In early Anglo Saxon Paganism, there was a figure called Beowa, associated with the threshing of the grain, and agriculture in general.

In The Golden Bough, Sir James Frazer cites John Barleycorn as proof that there was once a Pagan cult in England that worshipped a god of vegetation, who was sacrificed in order to bring fertility to the fields. This ties into the related story of the Wicker Man, who is burned in effigy. Ultimately, the character of John Barleycorn is a metaphor for the spirit of grain, grown healthy and hale during the summer, chopped down and slaughtered in his prime, and then processed into beer and whiskey so he can live once more. Source:  Learn Religions

“AS I watch'd the ploughman ploughing, Or the sower sowing in the fields, or the harvester harvesting, I saw there too, O life and death, your analogies; (Life, life is the tillage, and Death is the harvest according.)” ― Walt Whitman, Leaves of Grass

Lughnasadh Ritual and Feast

Greeting and Welcome

Once again, it is time to turn the wheel.  This is the sixth phase if the eightfold solar cycle, called Lammas or Lughnasadh.  At this time the seasonal energy  enters into the corn and grain.  Know you that all phases of the cycle, each turn of the wheel, is necessary and vital to life.  This phase brings the lesson of sharing.  Having reached the fulfillment of any goal, what will come?  Having reached the top of the mountain, can you climb still higher, or shall you always stay in that place?  Surely you know that the only constant in life is change.  No, eventually you must come down, and there will be other mountains to climb…but this is not yet the time of darkness; much time of sunlight still remains before the winter.  Doubt not and fear not, be not anxious for the future, but live fully in the Now.  You have been given much.  The harvest is abundant.  What shall you share with the Universe, with your  sisters, and with the  God and Goddess within? John Barlycorn in his golden tassels for the moment, reigns supreme.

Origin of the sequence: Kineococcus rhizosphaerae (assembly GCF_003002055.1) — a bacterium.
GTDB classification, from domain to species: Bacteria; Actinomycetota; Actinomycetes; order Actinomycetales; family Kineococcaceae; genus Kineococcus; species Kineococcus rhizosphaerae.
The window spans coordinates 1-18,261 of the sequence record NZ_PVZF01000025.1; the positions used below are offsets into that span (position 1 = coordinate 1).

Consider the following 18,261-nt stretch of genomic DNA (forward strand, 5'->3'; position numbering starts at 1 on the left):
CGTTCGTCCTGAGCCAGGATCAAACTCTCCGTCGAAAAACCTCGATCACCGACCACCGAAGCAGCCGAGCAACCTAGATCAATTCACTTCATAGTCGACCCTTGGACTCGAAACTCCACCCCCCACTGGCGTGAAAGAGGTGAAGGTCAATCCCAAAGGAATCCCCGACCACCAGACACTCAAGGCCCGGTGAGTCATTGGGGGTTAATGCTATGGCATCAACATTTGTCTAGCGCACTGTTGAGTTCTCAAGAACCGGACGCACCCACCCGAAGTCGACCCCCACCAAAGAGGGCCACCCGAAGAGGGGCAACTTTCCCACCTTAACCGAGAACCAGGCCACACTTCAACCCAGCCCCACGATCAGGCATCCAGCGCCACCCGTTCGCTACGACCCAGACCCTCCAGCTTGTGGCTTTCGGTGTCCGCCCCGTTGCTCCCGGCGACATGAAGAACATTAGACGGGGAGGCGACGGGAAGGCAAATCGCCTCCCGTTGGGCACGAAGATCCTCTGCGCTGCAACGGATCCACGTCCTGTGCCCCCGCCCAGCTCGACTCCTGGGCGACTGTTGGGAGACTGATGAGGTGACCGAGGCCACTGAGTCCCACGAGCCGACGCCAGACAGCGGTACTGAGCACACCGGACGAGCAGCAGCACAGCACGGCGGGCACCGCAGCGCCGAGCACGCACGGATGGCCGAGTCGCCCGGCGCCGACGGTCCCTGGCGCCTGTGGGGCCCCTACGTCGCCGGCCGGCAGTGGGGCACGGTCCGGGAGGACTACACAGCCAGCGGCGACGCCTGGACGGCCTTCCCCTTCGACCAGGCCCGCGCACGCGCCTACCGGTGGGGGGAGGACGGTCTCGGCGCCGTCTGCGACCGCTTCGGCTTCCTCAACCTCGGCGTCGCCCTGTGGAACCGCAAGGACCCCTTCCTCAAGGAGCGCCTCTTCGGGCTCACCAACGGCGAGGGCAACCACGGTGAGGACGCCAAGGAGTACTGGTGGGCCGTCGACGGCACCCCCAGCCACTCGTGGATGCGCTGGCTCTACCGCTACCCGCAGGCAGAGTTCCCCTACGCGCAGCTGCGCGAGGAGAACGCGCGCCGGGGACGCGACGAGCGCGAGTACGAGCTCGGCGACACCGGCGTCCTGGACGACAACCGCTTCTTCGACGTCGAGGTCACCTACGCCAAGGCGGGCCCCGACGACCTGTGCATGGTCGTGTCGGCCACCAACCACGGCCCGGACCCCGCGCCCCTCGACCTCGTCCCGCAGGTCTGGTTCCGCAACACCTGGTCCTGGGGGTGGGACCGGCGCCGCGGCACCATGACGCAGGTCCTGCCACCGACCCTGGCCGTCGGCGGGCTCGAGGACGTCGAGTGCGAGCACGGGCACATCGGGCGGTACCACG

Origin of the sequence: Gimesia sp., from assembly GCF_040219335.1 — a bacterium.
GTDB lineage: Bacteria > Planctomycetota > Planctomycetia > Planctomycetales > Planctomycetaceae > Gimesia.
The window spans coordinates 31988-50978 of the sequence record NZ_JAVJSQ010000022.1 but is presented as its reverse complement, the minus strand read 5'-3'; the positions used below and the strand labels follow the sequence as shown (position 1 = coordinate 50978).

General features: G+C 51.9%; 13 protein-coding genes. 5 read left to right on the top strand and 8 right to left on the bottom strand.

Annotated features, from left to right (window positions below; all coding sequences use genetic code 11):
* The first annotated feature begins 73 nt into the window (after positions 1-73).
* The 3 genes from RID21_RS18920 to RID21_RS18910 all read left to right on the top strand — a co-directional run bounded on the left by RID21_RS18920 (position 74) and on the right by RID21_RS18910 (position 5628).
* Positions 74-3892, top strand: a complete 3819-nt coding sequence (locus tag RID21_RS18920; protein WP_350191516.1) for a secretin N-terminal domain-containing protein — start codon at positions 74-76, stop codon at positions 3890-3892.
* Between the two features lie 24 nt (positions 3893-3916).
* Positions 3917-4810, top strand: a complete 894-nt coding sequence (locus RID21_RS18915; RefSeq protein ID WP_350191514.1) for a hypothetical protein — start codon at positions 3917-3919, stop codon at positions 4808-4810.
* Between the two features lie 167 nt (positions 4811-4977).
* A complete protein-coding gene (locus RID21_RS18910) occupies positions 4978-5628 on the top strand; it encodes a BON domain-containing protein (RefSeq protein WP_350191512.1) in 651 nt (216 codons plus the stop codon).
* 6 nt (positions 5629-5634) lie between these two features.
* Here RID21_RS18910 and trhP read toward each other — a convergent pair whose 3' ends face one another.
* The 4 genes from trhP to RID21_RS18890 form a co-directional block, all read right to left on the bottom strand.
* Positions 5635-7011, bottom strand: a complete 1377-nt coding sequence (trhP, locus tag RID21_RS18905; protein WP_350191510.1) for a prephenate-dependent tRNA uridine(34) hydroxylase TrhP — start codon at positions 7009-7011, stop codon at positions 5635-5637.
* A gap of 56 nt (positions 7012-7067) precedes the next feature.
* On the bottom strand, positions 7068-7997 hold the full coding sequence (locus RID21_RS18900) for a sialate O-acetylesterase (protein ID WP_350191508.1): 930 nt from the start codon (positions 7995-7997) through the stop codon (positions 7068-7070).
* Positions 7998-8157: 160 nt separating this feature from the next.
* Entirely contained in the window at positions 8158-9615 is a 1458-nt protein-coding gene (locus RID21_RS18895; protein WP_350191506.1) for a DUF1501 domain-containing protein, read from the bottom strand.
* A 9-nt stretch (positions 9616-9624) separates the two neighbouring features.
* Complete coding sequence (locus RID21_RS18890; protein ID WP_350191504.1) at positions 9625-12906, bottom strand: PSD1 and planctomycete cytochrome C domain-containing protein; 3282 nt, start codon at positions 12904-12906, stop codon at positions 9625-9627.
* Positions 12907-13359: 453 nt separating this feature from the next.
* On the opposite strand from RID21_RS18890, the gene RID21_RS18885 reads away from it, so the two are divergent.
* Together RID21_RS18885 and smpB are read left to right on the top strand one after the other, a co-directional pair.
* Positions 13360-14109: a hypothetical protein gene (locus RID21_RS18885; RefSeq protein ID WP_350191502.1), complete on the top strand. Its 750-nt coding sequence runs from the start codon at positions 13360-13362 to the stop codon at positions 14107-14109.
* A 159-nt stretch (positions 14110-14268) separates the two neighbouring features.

Points to ponder at Lughnasadh


Your life is what you’ve been given,

It is not accidental.

Search for your purpose, and do it as best you can.

Forgive, it frees the soul.

Recognize the special people you have been blessed to know.

Live for today, and above all make every moment count


Purification: Spritz the circle with water, saying to each:

May your harvest be bountiful in days to come


Calls to the Directions

East/ Air -     All face East

Powers of the East, and of Air, we call you and invite you
Hear us now as we request your aid in the cycle of life.
As your winds blow through fields of ripened grain,
Carry loosened seeds upon your back

That they may fall amidst the soil that is our Mother Earth.